Commonwealth shall establish, by a fair and preponderance
of the evidence, that restoration of said license would likely
endanger the public safety."

This avenue for relief is not unlimited. A driver-defendant could and should move immediately for restoration of his license if he is acquitted. The statute doesn't let you go back for multiple and repeated requests if you are not successful on your first request. In other words, a driver-defendant is granted an opportunity to move for restoration of his license immediately upon an entry of a not guilty or dismissal of the charges - but it does not afford you a second opportunity at a later date.

The reasoning behind this is so the application for restoration of the person's license after an acquittal or dismissal is heard before the court/judge that took final action on the charges, based on the known circumstances at the time of the persons acquittal or dismissal. In this way, the judge who presided over the defendant's OUI proceeding is then in the vest position to determine whether the restoration "would likely endanger the public safety" based on the facts known at the time of the acquittal/dismissal, and in the context of the Commonwealth's evidence.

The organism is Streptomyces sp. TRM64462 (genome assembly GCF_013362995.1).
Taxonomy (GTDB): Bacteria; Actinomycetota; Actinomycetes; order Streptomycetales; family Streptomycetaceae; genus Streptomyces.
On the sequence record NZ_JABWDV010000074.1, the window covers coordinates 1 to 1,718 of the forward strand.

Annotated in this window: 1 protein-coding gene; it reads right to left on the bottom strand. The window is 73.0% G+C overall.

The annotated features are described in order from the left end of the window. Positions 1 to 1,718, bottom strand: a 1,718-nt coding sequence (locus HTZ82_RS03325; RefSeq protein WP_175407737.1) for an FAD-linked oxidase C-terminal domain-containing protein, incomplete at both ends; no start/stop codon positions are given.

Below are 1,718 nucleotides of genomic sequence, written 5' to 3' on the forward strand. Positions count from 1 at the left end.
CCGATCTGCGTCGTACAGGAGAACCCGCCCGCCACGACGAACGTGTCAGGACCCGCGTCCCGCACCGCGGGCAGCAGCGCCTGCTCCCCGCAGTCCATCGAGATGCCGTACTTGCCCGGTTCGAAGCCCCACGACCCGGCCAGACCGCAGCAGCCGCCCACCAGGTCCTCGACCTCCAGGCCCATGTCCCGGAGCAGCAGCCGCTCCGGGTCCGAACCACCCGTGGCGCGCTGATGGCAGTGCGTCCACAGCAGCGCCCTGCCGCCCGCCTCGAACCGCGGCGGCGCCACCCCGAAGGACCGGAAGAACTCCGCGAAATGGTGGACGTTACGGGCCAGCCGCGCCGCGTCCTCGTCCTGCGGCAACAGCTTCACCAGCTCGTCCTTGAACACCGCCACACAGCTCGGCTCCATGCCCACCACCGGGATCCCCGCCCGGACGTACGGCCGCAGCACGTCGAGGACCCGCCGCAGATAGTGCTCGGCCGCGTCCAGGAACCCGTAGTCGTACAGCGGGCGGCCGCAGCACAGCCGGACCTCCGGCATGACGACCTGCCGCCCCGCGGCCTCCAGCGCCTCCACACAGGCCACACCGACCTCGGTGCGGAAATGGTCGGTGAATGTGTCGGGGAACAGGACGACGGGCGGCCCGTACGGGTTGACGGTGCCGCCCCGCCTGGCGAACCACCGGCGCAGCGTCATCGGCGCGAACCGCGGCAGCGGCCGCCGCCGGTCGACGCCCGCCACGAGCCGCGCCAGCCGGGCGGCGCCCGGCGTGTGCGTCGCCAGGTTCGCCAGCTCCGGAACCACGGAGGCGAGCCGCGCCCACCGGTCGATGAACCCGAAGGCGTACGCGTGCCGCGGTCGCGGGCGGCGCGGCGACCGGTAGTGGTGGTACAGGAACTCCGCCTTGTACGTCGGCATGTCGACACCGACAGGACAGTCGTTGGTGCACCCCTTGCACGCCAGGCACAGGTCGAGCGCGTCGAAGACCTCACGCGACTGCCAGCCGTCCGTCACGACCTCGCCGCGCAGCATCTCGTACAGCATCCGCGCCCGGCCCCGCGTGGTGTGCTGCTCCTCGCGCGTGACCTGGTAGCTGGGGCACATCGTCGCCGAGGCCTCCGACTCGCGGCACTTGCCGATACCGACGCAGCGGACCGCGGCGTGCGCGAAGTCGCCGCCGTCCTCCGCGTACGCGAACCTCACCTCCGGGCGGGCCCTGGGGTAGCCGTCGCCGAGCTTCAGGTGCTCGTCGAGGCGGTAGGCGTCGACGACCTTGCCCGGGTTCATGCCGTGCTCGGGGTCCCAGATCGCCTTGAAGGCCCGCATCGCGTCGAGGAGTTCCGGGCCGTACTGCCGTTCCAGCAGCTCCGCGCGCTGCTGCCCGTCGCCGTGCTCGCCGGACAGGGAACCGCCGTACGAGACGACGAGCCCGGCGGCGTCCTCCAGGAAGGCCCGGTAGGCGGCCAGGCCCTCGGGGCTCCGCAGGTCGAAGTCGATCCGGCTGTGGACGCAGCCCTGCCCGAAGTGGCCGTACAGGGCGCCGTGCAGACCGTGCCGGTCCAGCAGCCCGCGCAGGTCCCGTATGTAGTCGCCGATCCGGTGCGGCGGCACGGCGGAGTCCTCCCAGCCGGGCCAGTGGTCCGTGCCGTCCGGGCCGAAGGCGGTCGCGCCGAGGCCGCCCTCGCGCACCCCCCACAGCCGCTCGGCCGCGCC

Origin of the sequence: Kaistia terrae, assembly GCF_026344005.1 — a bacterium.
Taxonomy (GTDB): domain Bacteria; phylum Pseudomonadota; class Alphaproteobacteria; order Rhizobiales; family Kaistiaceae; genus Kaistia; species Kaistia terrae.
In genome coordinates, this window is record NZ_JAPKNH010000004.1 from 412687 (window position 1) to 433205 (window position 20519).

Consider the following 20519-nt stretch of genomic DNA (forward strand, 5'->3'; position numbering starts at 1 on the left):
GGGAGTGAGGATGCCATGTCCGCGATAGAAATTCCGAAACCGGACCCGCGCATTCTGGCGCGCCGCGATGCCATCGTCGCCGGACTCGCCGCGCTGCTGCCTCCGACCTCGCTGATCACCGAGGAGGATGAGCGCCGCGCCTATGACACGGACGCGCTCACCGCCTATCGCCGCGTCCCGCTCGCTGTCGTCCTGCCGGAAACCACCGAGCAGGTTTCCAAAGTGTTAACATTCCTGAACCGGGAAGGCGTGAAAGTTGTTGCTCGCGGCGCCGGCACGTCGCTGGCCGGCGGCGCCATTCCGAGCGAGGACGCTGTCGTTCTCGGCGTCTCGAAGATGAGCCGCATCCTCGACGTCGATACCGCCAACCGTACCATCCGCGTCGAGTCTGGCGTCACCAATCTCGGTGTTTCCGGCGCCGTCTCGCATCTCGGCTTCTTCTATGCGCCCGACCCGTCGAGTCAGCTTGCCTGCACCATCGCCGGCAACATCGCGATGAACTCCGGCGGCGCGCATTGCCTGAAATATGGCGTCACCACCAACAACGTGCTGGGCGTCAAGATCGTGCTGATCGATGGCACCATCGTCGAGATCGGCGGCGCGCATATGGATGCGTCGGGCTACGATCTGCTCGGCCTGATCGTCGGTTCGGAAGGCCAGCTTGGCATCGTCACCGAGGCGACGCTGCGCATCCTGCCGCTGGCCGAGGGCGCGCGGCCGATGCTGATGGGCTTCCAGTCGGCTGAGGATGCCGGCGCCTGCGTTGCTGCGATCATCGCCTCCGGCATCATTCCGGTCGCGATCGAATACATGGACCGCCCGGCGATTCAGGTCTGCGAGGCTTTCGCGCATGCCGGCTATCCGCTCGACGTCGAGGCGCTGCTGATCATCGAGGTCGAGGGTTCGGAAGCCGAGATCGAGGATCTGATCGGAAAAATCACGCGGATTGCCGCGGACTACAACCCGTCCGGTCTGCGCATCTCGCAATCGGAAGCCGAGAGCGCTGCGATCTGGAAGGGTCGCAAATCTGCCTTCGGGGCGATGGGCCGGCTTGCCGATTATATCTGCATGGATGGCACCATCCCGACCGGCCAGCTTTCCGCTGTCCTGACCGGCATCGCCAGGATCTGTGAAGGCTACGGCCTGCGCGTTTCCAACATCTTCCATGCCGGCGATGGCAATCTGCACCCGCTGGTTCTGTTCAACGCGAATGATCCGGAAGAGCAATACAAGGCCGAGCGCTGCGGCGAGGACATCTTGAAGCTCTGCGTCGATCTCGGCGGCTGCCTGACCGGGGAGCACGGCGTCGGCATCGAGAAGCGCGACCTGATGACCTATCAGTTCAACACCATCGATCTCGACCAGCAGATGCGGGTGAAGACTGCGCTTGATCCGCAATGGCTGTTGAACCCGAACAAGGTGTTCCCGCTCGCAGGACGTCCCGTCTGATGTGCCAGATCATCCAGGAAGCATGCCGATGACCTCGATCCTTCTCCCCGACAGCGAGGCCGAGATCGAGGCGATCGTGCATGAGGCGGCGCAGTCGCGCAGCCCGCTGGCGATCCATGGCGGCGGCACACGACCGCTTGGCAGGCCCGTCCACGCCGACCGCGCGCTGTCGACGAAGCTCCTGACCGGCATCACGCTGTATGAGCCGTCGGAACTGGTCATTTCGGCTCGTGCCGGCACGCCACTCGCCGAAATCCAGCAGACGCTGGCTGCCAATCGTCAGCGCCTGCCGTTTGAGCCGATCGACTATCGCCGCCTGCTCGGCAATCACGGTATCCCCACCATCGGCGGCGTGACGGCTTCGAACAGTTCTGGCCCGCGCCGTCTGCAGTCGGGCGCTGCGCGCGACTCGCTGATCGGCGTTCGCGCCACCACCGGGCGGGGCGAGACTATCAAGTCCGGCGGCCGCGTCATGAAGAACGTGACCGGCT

At the end of the day, nobody plans to drink excessively and then drive; and certainly you don't want or expect to get pulled over and arrested for an OUI/DUI - but people sometime do make errors in judgment. For this reason, every driver really should be aware of these potential consequences, particularly loss of license consequences for BAT refusals and for conviction of OUI/DUI.

***Persons who have been charged with OUI/DUI and have submitted to a breathalyzer test should be aware that there are current challenges to the reliability of the Alcotest 9510 breathalyzer machines. There are over thousands of DUI cases across the state that are potentially affected by possible unreliable breathalyzer results. If your case involved a breath test, you need to be apprised of the current status of this litigation before taking your case to trial.